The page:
More of that at : "The Bible on False Prophets"

(but you know the scriptures - that's for those reading this who do not)

So - again - how could followers possibly distinguish between false and true prophets, or false teachings and true, except by way of reference to the core messages of the Gospels ?

I come from a Christian background (my father and his brother were both ministers, and my brother is a Born-Again Baptist and, very probably, a Dominionist - I need to ask him about that), and my instinct is to bring it all back to the core messages of Jesus - did Jesus advocate love, or did he preach a Gospel of violence and bloodshed ?

And - insofar as Jesus preached a Gospel of peace (which some might disagree on) - are Jesus' teachings then unrealistic ?

Those are questions I would ask you to ask your friends in church - but that, I know, is a tall order.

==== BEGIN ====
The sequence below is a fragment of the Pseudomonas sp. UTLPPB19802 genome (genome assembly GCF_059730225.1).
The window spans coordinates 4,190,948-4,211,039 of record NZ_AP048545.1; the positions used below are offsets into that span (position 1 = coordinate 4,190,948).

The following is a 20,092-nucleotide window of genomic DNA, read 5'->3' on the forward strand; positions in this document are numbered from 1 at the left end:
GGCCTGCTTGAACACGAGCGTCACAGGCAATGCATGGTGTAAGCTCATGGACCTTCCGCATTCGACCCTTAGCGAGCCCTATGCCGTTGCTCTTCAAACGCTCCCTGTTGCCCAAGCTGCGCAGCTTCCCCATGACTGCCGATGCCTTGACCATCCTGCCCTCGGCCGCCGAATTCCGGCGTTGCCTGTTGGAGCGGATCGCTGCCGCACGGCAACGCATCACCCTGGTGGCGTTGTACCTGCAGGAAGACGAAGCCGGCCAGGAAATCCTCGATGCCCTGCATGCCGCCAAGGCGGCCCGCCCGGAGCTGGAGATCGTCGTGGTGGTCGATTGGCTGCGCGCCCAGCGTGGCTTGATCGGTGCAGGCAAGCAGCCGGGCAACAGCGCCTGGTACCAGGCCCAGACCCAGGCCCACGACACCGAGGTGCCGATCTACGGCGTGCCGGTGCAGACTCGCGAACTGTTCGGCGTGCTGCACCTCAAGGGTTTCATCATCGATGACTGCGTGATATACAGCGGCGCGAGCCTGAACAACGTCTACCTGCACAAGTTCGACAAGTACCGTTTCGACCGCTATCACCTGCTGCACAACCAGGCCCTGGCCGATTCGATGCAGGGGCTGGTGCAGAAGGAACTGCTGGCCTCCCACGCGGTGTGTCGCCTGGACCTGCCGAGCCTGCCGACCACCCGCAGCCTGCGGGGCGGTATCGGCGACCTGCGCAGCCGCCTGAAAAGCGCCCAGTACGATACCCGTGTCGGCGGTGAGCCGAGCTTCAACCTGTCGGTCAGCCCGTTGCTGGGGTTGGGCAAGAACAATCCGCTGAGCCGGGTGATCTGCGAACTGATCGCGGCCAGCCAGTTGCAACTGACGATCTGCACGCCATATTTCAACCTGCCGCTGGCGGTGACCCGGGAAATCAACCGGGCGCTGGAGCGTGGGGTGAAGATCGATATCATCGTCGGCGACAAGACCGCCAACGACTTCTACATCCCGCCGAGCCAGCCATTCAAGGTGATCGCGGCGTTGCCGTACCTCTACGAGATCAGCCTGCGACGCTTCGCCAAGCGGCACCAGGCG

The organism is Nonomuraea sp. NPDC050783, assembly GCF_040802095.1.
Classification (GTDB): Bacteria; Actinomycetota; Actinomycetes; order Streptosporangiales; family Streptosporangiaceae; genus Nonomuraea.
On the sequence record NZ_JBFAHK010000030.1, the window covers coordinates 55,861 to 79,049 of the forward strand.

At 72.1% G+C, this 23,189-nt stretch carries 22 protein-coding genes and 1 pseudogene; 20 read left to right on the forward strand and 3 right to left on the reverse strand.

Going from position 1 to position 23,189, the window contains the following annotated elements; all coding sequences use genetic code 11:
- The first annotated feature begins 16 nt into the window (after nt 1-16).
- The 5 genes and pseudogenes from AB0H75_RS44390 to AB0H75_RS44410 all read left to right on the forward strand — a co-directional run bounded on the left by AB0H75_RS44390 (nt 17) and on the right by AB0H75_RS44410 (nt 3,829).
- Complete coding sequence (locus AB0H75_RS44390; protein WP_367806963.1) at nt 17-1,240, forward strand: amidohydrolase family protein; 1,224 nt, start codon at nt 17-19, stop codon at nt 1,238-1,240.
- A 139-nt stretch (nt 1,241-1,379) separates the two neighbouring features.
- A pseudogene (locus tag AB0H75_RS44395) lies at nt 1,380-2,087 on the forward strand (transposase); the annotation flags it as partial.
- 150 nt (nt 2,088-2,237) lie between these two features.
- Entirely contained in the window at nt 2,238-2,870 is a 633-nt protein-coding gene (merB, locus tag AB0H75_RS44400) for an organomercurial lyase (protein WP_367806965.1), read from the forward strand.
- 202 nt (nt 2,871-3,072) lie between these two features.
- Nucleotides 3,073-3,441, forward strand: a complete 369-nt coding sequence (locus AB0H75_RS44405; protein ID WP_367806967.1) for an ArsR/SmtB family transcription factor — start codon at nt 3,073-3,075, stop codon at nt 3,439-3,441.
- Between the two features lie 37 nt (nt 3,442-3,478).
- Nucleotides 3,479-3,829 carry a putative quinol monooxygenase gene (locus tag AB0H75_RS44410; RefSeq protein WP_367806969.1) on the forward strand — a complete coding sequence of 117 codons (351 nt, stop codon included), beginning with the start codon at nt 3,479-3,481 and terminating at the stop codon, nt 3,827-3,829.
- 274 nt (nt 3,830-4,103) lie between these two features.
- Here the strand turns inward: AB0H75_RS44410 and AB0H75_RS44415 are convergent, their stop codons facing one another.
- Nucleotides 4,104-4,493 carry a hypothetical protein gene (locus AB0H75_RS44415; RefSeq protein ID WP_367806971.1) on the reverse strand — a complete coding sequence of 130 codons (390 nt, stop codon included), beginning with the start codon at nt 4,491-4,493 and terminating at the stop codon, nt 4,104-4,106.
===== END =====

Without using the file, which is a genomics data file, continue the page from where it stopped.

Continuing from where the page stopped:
________________

Some class Christan Reconstructionism and Dominionism under the term "The Preterist Apostasy", while others use other terms :

"I never thought I would live long enough to see the revival of the thoroughly discredited doctrine of postmillennialism. But it has occurred, and it has happened quickly.

The doctrine is sweeping through Christendom today, and strangely enough, it is appealing primarily to two segments at opposite ends of the spectrum — namely, the Charismatics and those with a heritage of Reformed theology.

The doctrine is being presented in new clothes. Although it appears under many different names — Restoration, Reconstruction, New Wave, Latter Rain, and Manifest Sons of God — the two most frequently used titles are Kingdom Now Theology and Dominion Theology.

....Every time the Church has sought political power, it has ended up being corrupted by the political system. This happened when the Church was wed with the Roman Empire, leading to the spiritual darkness of the Middle Ages.